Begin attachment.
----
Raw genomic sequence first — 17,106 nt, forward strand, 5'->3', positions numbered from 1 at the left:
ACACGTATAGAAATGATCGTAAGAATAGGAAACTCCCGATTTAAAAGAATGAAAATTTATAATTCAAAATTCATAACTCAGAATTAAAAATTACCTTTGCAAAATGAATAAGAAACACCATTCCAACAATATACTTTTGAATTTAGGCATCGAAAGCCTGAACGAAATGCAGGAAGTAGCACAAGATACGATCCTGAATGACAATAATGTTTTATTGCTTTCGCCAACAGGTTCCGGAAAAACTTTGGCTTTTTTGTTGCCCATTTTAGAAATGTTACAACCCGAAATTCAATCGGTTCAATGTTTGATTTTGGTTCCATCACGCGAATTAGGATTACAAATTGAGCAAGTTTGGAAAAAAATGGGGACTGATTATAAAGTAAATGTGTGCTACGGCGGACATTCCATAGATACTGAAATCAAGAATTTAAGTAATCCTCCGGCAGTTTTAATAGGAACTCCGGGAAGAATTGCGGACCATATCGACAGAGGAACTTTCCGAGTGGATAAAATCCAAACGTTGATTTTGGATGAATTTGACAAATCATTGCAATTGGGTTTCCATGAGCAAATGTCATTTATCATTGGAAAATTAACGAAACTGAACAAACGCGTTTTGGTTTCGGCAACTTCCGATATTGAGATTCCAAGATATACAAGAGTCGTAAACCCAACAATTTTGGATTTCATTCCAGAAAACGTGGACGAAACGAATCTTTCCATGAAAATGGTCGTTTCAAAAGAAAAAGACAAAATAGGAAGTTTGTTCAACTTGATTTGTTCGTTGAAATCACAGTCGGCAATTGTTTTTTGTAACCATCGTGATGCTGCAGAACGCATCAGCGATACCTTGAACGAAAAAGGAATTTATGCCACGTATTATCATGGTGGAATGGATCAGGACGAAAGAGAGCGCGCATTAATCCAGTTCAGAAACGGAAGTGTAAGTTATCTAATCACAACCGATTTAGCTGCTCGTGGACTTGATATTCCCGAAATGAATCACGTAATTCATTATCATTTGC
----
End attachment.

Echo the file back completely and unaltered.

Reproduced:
Raw genomic sequence first — 17,106 nt, forward strand, 5'->3', positions numbered from 1 at the left:
ACACGTATAGAAATGATCGTAAGAATAGGAAACTCCCGATTTAAAAGAATGAAAATTTATAATTCAAAATTCATAACTCAGAATTAAAAATTACCTTTGCAAAATGAATAAGAAACACCATTCCAACAATATACTTTTGAATTTAGGCATCGAAAGCCTGAACGAAATGCAGGAAGTAGCACAAGATACGATCCTGAATGACAATAATGTTTTATTGCTTTCGCCAACAGGTTCCGGAAAAACTTTGGCTTTTTTGTTGCCCATTTTAGAAATGTTACAACCCGAAATTCAATCGGTTCAATGTTTGATTTTGGTTCCATCACGCGAATTAGGATTACAAATTGAGCAAGTTTGGAAAAAAATGGGGACTGATTATAAAGTAAATGTGTGCTACGGCGGACATTCCATAGATACTGAAATCAAGAATTTAAGTAATCCTCCGGCAGTTTTAATAGGAACTCCGGGAAGAATTGCGGACCATATCGACAGAGGAACTTTCCGAGTGGATAAAATCCAAACGTTGATTTTGGATGAATTTGACAAATCATTGCAATTGGGTTTCCATGAGCAAATGTCATTTATCATTGGAAAATTAACGAAACTGAACAAACGCGTTTTGGTTTCGGCAACTTCCGATATTGAGATTCCAAGATATACAAGAGTCGTAAACCCAACAATTTTGGATTTCATTCCAGAAAACGTGGACGAAACGAATCTTTCCATGAAAATGGTCGTTTCAAAAGAAAAAGACAAAATAGGAAGTTTGTTCAACTTGATTTGTTCGTTGAAATCACAGTCGGCAATTGTTTTTTGTAACCATCGTGATGCTGCAGAACGCATCAGCGATACCTTGAACGAAAAAGGAATTTATGCCACGTATTATCATGGTGGAATGGATCAGGACGAAAGAGAGCGCGCATTAATCCAGTTCAGAAACGGAAGTGTAAGTTATCTAATCACAACCGATTTAGCTGCTCGTGGACTTGATATTCCCGAAATGAATCACGTAATTCATTATCATTTGC